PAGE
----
Office work
Home workers tend to on average be concentrated in higher skilled roles than non-home workers which in turn command higher hourly rates of payReuters

The UK had its highest rate of home workers in the year to March since comparable records began in 1998, according to official figures.

The Office for National Statistics (ONS) explained that the percentage of people working at home increased from 11.1% in 1998 to 13.9% in 2014.

The figures mean the number of home workers has grown by 1.3 million and by 2.8% since 1998.

The research also revealed that the average hourly earnings of home working employees higher than non-home working employees.

Working at home across the UK
[Fig 1] Home working rates by regions across the UKONS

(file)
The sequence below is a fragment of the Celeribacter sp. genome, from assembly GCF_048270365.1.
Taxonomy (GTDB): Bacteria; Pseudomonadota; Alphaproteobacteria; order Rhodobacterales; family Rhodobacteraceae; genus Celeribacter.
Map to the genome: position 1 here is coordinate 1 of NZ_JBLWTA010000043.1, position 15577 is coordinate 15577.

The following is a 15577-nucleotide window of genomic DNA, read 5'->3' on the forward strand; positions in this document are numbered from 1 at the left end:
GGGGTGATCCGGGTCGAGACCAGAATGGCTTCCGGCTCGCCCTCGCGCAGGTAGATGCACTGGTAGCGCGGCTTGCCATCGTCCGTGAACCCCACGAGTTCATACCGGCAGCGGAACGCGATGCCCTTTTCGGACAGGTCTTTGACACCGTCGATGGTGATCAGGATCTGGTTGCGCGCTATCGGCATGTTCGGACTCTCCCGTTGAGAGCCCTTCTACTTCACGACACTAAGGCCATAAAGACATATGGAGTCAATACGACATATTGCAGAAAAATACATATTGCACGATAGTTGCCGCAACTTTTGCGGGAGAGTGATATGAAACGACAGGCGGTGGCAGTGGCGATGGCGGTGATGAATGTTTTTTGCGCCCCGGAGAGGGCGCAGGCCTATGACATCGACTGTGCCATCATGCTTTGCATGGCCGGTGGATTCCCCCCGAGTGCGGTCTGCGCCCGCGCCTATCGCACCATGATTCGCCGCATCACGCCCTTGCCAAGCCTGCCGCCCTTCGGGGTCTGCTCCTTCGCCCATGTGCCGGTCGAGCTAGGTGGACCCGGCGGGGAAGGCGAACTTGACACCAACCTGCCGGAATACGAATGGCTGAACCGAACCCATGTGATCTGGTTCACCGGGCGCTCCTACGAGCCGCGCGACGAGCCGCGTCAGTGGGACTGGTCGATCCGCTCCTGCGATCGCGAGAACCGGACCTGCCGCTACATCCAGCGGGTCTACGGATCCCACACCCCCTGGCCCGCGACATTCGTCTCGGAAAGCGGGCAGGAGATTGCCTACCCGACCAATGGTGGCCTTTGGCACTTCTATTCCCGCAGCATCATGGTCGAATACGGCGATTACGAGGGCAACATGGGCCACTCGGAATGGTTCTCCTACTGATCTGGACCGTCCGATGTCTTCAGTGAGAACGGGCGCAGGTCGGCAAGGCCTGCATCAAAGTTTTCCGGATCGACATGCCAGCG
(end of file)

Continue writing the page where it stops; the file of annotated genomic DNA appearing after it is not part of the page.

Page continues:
The ONS said that for home workers the average median hourly wage was £13.23 ($22.15, €16.27) per hour compared to £10.50 for non-home workers in January to March 2014.

But the research body explained that home workers tend to on average be concentrated in higher skilled roles than non-home workers which in turn command higher hourly rates of pay.

Looking across the whole of 2013 and comparing the regions of England with Wales and Scotland, the South West of England had the highest rate of home workers at 17.1% [Fig 1].

This was followed by the South East (16.4%), East of England (15.2%), Wales (14.0%) and London (13.6%). The lowest rate was in Scotland at 10.7%.